GLOBAL – There are some problems that can’t be fixed through the usual route and need to be resolved a different way. Capturing good images in low light has always been a challenge for mobile devices, for a variety of reasons, and one which the newly launched N86 8MP was tasked with tackling head on. The team responsible for conceiving the N86 is lead by Damian Dinning, who has a long history in photography (his first job was in a camera shop, before working for a variety of global camera brands). Damian had an ambition about 20 years ago where photography would become part of everyone’s daily lives, be accessible and easily usable and form part of our daily communication. Since joining Nokia he’s been heavily involved in the Imaging Business Unit, and is now responsible for developing a raft of Nseries devices (he was also involved in the N82). Fitting then, that one of the guys responsible for us being able to take better images with our mobile devices is also the guy who coincidentally, even by his own admission, had that vision all those years ago.
Capturing images in low light is something the N86 8MP does with some skill (check out our direct comparison between N86 8MP and N82). The imaging setup in the N86 sports two fundamental improvements over other devices. The first is the size of the aperture, which is much larger than normal and also variable, changing size depending on the amount of light available. Photographers will know that the bigger the aperture, the more light is allowed into the sensor and so the easier it is to capture low light images. Equally, variable aperture size means the camera is just as effective when light is in abundance.
The second key difference lies in the sensor. Much more sensitive than any previous sensors in mobile devices it is capable of handling more detailed, and defined, image capture. Again, this is a huge benefit in low light where flash-assisted images can suffer with an increase in noise (those speckles you see in some images shot indoors).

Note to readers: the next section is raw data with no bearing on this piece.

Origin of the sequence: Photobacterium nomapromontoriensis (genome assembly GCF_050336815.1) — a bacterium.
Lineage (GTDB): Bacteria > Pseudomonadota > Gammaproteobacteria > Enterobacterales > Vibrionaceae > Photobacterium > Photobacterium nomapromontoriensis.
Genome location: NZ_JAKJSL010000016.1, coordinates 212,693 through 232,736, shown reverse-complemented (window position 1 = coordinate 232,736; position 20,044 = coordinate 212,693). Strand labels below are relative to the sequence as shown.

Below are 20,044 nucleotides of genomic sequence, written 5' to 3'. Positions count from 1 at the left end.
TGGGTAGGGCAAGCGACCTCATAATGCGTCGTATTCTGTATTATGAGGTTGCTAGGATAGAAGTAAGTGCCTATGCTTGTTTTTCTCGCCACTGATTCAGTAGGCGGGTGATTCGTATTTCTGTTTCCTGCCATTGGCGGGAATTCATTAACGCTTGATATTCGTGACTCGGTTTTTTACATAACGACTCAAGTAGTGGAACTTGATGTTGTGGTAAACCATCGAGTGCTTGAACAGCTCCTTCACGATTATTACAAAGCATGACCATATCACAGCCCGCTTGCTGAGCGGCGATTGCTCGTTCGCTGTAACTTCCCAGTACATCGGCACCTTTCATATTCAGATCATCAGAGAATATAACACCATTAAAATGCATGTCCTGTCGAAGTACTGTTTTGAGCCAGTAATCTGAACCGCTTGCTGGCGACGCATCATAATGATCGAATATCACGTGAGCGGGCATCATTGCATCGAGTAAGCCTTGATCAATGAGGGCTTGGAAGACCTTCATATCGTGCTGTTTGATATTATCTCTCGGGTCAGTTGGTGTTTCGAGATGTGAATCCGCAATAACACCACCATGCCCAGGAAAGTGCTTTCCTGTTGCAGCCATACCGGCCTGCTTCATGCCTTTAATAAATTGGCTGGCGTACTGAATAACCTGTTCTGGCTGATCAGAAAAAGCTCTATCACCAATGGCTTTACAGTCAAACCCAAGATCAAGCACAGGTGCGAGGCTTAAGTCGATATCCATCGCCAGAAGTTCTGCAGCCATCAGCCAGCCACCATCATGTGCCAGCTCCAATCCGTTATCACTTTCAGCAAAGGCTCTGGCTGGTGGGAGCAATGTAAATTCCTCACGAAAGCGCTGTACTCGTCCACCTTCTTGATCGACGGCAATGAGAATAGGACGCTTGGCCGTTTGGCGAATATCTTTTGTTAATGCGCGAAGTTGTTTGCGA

Ultimately, what the team ended up creating was a device that in many low light situations doesn’t require a flash (though the sensor and aperture both work well with the fully optimised LED unit on the N86).
The obvious question to ask, particularly when comparing the N86 with the N82 is why it doesn’t have a Xenon flash. Despite the fact it doesn’t really need one in most situations, the team tried hard to get one in but found the added bulk would have a significant impact on the whole look and feel of the device. Like other Nseries devices, design plays a key part in the N86 and much focus (sorry, couldn’t help myself) was put on ensuring the device looks as good as it performs.
By tackling low light head on, the N86 manages to create crisp, noise-free images, even when the environment would normally ensure the opposite would happen. Of course the camera’s imaging prowess also benefits from improved algorithms and better shutter speed control. It also sports a smart technology which runs in the background, helping to eliminate blurry images. Automatic Motion Blur Reduction (AMBR) monitors pixel movement, frame by frame, and makes allowances for when either the camera or the subject moves. Simply by spotting if all the pixels in the frame move simultaneously, the sensor instantly suspects camera shake and makes the appropriate corrections. If smaller groups of moving pixels are detected then the camera assumes the subject is moving and once again makes the appropriate corrections. Smart stuff indeed, and no, I don’t know how it works either.
With the number of people using camera phones increasing all the time, and users of low end compact cameras migrating to their mobile device for imaging, it’s looking like the camera phone is really starting to come of age. Charlie here on Conversations is a huge fan of the N86 (he’s just upgraded from the N82) and it’s not surprising to see why. In time, like many others, I’m sure this technology will filter down to other devices. For now though it remains the privilege of N86 8MP owners. Lucky them.